Another reason for Ecclesiastes to write down his thoughts, was perhaps a certain irritation towards people who introduced new things and pretended that times had really changed. Ecclesiastes wanted to prove them wrong, to show them that what they called “new” was actually very well known. These people too might have tried to forget about the core of their existence and indulged in their dreams of novelty. They might have wanted to bury their past, as we often try to do with our own past. The dream of being a new creature, brothers and sisters, of living in a new world, is also at the core of our existence, but what does it signify, at the deepest level? All the novelty which we bring about should not be seen merely as normal human development, merely as something which distinguishes us from animals. This novelty brought about by mankind certainly testifies that we have been created in God’s image and that we can be creative and innovative as well.
But there is much more to it: our quest for the new is in many respects an attempt to forget that we are mortals, that we shall die. By inventing new things, or creating a new environment, humans often try to liberate themselves from some obsessions, like the obsession of death, or of a dark past: look at the thriving economic progress of a country like Germany after Second World War: Germany rushed towards novelty and prosperity, not just because it had been left in ruins by the war, but also because people wanted to forget about the horrors which they had let to happen in their own country. And still, forty years later, the memories of these atrocities continue to follow them. Germans cannot escape them. All these efforts to forget were made in vain. In his own time, Ecclesiastes understood and uncovered with a remarkable clarity the motives of people to search for new things.
We find another striking example of the search for novelty and its deeper meaning in a passage of the New Testament: namely when Paul visits Athens, the intellectual capital of the Western world of the time. We read, in Acts 17:21, that “all the Athenians and the foreigners who live there spent their time doing nothing but talking about and listening to the latest ideas.” Like in the modern Western capitals, New York, London, or Paris, the people of Athens were thirsty for news, for something creating movement in their life: they hated static, fixed situations. So they were very eager to hear about new gods and new religions as well. But the question is: were all these idols really satisfying them? What was the real drive behind their insatiable curiosity, behind their brilliant minds? “The eye never has enough of seeing, nor the ear its fill of hearing,” Ecclesiastes reminds us in verse 8. Do you see now, brothers and sisters, why the message of Ecclesiastes remains relevant for us today? He uncovers our deep motivations, he questions our assumptions and forces us to leave the level of the surface, of these things we take for granted so that we would not have to ask ourselves more basic questions about the meaning of our existence.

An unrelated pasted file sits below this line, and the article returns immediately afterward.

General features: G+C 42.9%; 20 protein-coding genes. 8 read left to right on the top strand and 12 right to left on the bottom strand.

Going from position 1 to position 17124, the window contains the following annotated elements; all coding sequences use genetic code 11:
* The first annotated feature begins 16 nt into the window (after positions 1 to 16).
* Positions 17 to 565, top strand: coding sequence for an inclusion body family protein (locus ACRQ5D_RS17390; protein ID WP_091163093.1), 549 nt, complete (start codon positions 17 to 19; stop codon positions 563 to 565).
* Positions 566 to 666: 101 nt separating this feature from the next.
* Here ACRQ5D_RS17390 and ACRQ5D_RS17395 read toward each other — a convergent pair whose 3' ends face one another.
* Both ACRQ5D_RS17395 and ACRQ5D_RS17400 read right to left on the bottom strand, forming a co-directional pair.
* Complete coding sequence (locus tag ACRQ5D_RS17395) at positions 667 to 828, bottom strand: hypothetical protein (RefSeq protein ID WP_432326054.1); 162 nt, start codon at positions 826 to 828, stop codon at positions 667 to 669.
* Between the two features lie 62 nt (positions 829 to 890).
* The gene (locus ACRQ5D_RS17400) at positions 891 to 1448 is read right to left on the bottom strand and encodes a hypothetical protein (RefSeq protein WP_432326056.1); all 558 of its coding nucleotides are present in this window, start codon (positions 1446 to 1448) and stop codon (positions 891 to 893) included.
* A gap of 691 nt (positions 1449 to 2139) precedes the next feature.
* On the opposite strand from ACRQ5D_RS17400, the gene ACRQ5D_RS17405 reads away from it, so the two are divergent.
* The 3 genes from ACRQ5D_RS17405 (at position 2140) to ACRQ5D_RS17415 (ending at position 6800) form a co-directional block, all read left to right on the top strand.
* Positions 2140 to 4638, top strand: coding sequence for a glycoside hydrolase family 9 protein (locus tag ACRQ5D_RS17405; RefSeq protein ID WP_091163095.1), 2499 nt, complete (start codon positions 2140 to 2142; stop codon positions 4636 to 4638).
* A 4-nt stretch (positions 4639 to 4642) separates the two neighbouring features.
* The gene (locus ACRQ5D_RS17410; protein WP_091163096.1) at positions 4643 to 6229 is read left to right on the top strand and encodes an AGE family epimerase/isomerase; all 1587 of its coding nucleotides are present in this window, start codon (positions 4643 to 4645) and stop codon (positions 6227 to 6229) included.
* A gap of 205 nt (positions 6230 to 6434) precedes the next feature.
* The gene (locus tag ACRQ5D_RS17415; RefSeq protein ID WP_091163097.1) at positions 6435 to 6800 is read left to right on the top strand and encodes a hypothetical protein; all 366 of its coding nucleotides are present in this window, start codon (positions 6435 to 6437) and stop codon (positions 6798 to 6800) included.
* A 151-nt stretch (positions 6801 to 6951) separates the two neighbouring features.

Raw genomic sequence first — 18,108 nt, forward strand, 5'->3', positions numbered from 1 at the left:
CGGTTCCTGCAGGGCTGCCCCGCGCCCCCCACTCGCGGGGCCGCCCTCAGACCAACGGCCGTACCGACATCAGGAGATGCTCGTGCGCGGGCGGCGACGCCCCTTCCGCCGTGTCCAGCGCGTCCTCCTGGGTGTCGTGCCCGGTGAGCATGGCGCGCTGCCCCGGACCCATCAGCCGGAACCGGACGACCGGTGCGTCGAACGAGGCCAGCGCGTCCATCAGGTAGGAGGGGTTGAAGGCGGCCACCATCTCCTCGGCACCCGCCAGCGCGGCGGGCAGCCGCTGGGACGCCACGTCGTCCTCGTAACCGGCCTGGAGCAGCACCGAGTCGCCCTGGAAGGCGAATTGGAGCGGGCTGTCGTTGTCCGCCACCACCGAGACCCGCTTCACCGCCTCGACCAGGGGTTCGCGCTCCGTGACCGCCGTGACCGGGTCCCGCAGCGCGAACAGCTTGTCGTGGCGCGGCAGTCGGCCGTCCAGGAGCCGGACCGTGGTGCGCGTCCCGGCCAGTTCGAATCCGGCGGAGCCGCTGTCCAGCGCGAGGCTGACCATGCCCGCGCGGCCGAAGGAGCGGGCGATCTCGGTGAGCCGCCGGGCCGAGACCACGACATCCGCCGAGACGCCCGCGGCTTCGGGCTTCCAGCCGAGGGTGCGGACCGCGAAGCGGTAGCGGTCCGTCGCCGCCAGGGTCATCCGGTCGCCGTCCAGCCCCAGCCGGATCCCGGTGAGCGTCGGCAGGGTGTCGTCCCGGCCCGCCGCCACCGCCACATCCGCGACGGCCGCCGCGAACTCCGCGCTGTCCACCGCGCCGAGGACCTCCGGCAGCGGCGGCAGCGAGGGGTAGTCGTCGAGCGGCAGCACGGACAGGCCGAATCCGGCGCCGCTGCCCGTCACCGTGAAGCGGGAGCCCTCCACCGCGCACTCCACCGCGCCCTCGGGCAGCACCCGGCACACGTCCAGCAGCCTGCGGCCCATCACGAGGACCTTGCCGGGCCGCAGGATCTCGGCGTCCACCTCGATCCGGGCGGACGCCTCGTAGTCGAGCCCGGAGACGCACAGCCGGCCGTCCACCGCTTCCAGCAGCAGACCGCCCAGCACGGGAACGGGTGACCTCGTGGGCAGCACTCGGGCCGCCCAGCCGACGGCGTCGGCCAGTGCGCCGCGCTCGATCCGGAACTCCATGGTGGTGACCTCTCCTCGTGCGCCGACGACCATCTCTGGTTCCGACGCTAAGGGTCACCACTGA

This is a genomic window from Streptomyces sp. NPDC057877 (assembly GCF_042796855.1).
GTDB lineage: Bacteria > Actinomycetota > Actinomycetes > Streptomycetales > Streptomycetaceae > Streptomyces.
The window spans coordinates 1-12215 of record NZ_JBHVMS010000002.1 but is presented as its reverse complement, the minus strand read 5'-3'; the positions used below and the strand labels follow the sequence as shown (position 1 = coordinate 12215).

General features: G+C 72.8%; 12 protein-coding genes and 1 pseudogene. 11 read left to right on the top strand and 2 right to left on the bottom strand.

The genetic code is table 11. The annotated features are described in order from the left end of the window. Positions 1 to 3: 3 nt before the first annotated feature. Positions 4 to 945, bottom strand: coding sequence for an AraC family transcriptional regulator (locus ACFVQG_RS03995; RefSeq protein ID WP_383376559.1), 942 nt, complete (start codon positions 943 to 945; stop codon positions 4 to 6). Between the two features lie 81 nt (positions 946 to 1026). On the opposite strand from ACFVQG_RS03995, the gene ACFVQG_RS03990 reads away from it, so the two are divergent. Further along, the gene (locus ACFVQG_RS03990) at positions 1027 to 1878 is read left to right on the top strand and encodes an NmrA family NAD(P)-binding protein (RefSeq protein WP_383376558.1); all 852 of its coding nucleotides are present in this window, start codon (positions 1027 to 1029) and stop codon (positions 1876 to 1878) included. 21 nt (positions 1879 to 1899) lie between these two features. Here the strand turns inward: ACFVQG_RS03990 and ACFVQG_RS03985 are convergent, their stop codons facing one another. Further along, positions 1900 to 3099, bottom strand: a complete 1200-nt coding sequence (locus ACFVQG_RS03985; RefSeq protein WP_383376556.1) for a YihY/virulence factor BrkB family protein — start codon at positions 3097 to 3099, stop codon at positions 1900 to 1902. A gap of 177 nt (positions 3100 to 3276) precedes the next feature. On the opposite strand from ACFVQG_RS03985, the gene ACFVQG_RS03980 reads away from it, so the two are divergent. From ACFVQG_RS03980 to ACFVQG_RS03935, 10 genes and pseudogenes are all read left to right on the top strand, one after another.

But you will now ask: “Fine, but where is the Gospel in the message of Ecclesiastes? What hope does he give us, after forcing us to look at so-called new things in a different way?” Is he not perhaps an old grumpy man full of frustrations, someone who never managed to enjoy anything in his own life, not even his harem, “the delights of the heart of man”? (2:8)
- Ecclesiastes redirects our look towards The One Who really can make things new.
On the base of the same questions many people have wondered what the Book of Ecclesiastes is doing in the canon of the Bible. But it is precisely because we read all the other books of the Bible that we can also read and make sense of the book of Ecclesiastes. Reading Ecclesiastes starts making sense when we read him in the context of the whole Bible. We would not understand the extraordinary impact of the words in the Book of Revelation (21:5) “He who was seated on the throne said, “I am making everything new!” if we had not read first the words of Ecclesiastes “there is nothing new under the sun” and deeply meditated about them. Ecclesiastes tells us, in so many words, how meaningless a life is that is not filled by God. He does not just imply it, he says it very explicitly. Listen for example to his words in chapter 2:24-25: “A man can do nothing better than to eat and drink and find satisfaction in his work. This too, I see, is from the hands of God, for without him, who can eat or find enjoyment?” In line with the whole Old Testament, Ecclesiastes expects fulfillment from God and from Him only. But this expectation takes sometimes unusual forms in his words: as if it was necessary to state certain things in an almost brutal way for people to accept their true condition. For Ecclesiastes knows that mankind loves escapism to avoid having to ponder its naked condition after the Fall into sin.